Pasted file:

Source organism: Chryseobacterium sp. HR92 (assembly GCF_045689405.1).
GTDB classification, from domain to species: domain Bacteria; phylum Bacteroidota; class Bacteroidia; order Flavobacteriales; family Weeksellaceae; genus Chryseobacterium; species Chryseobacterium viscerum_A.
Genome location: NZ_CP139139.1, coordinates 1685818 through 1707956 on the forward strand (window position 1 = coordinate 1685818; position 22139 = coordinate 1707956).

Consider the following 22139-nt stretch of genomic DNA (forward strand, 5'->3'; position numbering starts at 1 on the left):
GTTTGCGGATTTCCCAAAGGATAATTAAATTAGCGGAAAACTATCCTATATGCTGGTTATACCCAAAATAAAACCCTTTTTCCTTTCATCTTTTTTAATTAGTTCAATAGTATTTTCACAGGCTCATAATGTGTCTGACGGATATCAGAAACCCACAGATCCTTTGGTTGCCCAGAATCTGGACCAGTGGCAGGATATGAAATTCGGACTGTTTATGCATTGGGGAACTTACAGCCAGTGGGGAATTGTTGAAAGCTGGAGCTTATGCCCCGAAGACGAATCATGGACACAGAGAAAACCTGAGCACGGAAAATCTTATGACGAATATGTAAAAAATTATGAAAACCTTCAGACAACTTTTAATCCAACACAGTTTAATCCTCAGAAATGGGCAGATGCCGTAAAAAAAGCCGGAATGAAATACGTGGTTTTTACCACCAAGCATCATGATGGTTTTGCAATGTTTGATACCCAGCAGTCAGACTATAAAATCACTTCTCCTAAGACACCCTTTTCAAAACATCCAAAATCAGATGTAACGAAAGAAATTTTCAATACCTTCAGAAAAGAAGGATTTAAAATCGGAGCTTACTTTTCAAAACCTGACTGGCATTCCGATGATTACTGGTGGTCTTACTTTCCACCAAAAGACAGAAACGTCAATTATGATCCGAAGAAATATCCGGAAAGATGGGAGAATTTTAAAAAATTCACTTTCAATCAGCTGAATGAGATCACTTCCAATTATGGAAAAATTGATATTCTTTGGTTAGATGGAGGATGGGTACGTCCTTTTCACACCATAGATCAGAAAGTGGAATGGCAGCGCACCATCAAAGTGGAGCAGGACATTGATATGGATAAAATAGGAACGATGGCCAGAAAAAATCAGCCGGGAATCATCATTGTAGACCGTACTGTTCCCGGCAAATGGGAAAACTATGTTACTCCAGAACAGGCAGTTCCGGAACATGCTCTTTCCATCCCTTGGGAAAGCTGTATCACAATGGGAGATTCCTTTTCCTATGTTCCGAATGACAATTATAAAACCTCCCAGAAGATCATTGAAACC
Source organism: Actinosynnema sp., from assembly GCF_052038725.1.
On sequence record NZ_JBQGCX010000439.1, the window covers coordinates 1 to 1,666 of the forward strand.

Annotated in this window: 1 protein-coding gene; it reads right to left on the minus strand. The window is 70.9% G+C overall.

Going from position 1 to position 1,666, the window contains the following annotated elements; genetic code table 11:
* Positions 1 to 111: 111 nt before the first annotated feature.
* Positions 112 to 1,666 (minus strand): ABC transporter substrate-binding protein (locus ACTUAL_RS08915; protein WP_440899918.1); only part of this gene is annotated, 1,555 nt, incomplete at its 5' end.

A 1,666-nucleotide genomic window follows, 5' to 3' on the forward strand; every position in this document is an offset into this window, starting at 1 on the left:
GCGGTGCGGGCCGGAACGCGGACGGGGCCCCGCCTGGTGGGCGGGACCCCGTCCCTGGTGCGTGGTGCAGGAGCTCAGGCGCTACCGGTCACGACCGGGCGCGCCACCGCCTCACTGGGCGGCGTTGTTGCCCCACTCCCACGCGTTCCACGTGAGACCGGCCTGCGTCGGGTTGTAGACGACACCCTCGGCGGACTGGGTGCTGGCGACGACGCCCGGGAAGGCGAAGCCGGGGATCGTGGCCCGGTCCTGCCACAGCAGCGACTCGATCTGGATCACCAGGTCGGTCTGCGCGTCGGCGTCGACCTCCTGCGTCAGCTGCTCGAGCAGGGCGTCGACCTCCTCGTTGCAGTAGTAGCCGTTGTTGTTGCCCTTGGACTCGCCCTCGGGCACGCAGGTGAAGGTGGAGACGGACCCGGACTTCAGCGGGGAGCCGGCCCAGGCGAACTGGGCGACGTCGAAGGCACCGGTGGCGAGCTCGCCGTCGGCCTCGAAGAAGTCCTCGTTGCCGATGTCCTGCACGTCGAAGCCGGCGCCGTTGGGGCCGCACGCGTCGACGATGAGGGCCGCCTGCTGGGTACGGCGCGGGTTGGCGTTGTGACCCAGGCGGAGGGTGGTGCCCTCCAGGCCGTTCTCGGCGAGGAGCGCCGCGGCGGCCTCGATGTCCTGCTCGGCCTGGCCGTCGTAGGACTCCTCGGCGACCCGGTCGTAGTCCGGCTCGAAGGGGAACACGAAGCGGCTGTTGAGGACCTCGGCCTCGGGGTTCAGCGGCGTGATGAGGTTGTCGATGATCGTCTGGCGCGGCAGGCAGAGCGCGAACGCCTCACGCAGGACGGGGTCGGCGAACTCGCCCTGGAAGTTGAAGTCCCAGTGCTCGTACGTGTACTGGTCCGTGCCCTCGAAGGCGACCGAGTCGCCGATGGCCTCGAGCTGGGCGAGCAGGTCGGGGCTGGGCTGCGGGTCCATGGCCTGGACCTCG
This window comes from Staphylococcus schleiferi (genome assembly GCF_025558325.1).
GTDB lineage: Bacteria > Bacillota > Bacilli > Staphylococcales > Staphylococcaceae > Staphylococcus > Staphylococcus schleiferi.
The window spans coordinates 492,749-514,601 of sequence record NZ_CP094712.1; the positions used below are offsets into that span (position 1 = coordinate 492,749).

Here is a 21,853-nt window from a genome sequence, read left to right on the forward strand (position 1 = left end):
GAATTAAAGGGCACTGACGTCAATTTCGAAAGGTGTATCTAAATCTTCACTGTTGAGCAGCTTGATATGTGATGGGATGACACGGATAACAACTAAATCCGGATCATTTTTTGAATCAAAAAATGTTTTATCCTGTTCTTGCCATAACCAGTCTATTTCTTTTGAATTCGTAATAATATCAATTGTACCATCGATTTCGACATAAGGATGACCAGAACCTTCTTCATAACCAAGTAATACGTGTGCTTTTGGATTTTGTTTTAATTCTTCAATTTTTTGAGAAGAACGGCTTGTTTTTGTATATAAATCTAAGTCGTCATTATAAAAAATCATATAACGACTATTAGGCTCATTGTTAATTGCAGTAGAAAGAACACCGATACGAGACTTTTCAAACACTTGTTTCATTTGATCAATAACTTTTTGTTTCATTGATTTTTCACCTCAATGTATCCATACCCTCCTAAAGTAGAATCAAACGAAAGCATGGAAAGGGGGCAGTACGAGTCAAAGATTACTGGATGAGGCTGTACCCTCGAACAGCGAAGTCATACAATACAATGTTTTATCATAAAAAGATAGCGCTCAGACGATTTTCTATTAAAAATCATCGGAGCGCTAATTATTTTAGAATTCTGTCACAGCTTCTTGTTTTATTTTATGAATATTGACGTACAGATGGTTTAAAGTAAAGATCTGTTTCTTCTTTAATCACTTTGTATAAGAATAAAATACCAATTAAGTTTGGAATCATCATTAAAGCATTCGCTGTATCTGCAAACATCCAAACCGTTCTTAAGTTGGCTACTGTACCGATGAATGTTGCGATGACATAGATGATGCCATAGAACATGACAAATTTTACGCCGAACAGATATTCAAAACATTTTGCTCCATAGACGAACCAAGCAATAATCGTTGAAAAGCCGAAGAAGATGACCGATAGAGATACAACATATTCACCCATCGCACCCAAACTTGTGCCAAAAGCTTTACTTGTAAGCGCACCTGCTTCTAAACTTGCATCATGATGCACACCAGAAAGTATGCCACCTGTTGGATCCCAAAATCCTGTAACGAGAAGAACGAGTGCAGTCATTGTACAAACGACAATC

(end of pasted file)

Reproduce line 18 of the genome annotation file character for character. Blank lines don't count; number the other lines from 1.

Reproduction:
GAATTAAAGGGCACTGACGTCAATTTCGAAAGGTGTATCTAAATCTTCACTGTTGAGCAGCTTGATATGTGATGGGATGACACGGATAACAACTAAATCCGGATCATTTTTTGAATCAAAAAATGTTTTATCCTGTTCTTGCCATAACCAGTCTATTTCTTTTGAATTCGTAATAATATCAATTGTACCATCGATTTCGACATAAGGATGACCAGAACCTTCTTCATAACCAAGTAATACGTGTGCTTTTGGATTTTGTTTTAATTCTTCAATTTTTTGAGAAGAACGGCTTGTTTTTGTATATAAATCTAAGTCGTCATTATAAAAAATCATATAACGACTATTAGGCTCATTGTTAATTGCAGTAGAAAGAACACCGATACGAGACTTTTCAAACACTTGTTTCATTTGATCAATAACTTTTTGTTTCATTGATTTTTCACCTCAATGTATCCATACCCTCCTAAAGTAGAATCAAACGAAAGCATGGAAAGGGGGCAGTACGAGTCAAAGATTACTGGATGAGGCTGTACCCTCGAACAGCGAAGTCATACAATACAATGTTTTATCATAAAAAGATAGCGCTCAGACGATTTTCTATTAAAAATCATCGGAGCGCTAATTATTTTAGAATTCTGTCACAGCTTCTTGTTTTATTTTATGAATATTGACGTACAGATGGTTTAAAGTAAAGATCTGTTTCTTCTTTAATCACTTTGTATAAGAATAAAATACCAATTAAGTTTGGAATCATCATTAAAGCATTCGCTGTATCTGCAAACATCCAAACCGTTCTTAAGTTGGCTACTGTACCGATGAATGTTGCGATGACATAGATGATGCCATAGAACATGACAAATTTTACGCCGAACAGATATTCAAAACATTTTGCTCCATAGACGAACCAAGCAATAATCGTTGAAAAGCCGAAGAAGATGACCGATAGAGATACAACATATTCACCCATCGCACCCAAACTTGTGCCAAAAGCTTTACTTGTAAGCGCACCTGCTTCTAAACTTGCATCATGATGCACACCAGAAAGTATGCCACCTGTTGGATCCCAAAATCCTGTAACGAGAAGAACGAGTGCAGTCATTGTACAAACGACAATC